addition to denying the claims of plaintiff Before STONE and KENYON, Circuit fered by plaintiff were directly contributed

as to warranty, alleges that the injuries sufJudges, and KENNEDY, District Judge.

to by his own recklessness and negligence in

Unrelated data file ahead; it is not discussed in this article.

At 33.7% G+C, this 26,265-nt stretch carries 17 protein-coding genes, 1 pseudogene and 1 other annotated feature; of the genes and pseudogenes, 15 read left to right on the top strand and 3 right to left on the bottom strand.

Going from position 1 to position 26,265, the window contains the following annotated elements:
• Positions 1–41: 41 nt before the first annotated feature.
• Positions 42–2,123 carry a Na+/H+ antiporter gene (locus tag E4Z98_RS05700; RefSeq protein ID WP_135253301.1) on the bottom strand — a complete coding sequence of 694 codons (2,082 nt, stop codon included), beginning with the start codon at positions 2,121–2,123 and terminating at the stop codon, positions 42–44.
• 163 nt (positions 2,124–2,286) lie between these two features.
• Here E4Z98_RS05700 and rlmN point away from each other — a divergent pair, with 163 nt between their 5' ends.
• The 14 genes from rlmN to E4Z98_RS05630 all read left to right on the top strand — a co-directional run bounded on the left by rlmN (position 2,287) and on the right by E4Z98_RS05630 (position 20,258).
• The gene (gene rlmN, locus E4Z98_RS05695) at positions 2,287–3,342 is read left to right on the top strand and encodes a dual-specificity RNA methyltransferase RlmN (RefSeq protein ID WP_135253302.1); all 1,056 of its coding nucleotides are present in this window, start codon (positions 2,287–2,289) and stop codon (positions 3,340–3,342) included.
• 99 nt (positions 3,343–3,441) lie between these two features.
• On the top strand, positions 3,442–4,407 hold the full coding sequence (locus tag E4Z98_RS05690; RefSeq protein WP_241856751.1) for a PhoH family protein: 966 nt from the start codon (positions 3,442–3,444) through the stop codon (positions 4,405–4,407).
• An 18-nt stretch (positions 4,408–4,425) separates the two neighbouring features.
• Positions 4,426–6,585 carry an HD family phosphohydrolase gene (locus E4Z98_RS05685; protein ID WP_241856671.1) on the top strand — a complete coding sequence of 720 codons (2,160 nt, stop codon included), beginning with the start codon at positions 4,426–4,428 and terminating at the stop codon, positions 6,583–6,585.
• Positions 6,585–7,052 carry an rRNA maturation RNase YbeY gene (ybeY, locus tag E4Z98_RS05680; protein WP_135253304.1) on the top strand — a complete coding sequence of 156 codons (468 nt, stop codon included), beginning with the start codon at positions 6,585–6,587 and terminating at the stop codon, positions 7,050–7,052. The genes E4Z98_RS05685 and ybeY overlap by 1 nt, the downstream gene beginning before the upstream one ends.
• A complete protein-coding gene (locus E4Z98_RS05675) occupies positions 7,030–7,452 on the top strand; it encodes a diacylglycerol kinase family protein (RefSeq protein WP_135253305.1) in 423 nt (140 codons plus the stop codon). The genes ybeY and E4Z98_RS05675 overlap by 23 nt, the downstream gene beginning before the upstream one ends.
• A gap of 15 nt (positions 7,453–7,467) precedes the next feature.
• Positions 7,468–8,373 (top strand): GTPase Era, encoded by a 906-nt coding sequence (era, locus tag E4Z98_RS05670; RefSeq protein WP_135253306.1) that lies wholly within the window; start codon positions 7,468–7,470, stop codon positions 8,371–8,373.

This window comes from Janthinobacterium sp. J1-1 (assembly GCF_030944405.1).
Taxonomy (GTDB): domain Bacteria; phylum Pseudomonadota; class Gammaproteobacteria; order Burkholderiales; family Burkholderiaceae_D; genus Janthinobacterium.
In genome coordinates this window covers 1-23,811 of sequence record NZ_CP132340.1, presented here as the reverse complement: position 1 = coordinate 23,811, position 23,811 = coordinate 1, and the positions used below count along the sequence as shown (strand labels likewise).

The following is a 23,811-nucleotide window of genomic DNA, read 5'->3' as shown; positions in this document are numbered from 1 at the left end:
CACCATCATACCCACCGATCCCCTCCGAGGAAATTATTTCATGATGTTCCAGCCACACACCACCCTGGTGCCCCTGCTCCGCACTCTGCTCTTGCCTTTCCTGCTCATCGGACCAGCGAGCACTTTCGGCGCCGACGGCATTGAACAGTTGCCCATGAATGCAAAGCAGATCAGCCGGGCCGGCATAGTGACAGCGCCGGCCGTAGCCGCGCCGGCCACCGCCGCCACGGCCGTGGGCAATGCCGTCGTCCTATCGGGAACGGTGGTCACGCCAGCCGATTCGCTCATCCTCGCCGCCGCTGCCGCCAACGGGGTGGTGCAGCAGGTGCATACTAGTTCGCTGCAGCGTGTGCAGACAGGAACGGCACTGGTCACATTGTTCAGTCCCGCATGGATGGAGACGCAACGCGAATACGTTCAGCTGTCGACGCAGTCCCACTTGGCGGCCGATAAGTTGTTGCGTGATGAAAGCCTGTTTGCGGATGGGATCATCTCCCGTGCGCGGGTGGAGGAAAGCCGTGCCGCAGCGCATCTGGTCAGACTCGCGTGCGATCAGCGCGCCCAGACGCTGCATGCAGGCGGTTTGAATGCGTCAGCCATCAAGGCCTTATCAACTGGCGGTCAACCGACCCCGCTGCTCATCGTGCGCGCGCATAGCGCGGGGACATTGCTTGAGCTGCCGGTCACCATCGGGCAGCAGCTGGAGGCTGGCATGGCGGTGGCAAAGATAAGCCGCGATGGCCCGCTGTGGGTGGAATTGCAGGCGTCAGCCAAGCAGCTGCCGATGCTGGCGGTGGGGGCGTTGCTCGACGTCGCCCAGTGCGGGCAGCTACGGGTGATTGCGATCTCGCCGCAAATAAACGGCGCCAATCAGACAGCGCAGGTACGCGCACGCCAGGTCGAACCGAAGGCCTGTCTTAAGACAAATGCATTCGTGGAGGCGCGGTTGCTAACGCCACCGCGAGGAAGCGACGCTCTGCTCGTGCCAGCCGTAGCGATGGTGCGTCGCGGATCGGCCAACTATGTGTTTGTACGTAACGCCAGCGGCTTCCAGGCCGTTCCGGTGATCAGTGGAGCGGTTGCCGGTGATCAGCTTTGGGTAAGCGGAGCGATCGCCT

the manner and method of using the mateKENYON, Circuit Judge. Parties will rial employed in and about the work. The be designated as in the trial court. Defend- court required plaintiff to elect whether he ant is a corporation organized under the would rely upon the cause of action pleaded laws of the state of Delaware, and engaged arising out of a tort, or the one alleging in selling powder, 'dynamite, explosives, breach of warranty. Election was made to and fuses to be used in exploding blasts. In rely upon breach of warranty. 1920 it had a branch office in Little Rock, At the close of plaintiff's testimony deArk., where sales were made. The plaintiff fendant requested the court to direct a verin 1920 was a subcontractor, engaged in the dict in favor of the defendant, which moconstruction of a highway in Faulkner coun- tion was denied. At the close of all the testy, Ark., and in the prosecution of said timony defendant moved the court to direct work used dynamite for the purpose of the jury to return a verdict in its favor, blowing stumps from the right of way of the which was likewise denied. At the proper prospective highway. In the month of Au- time defendant requested certain instrucgust, 1920, he purchased from defendant at tions which appear in the record, which were its office in Little Rock, Ark., certain fuses refused, and exceptions to the action of the for the purpose of exploding dynamite, and court in refusing the same were preserved. claims that one Bailey in charge of said of- The jury returned a verdict for plaintiff for fice at Little Rock sold him a fuse which he $30,000. guaranteed to be a slow burning safety fuse The questions actually involved arise from with a burning speed not to exceed 1 foot per the refusal of the court to charge the jury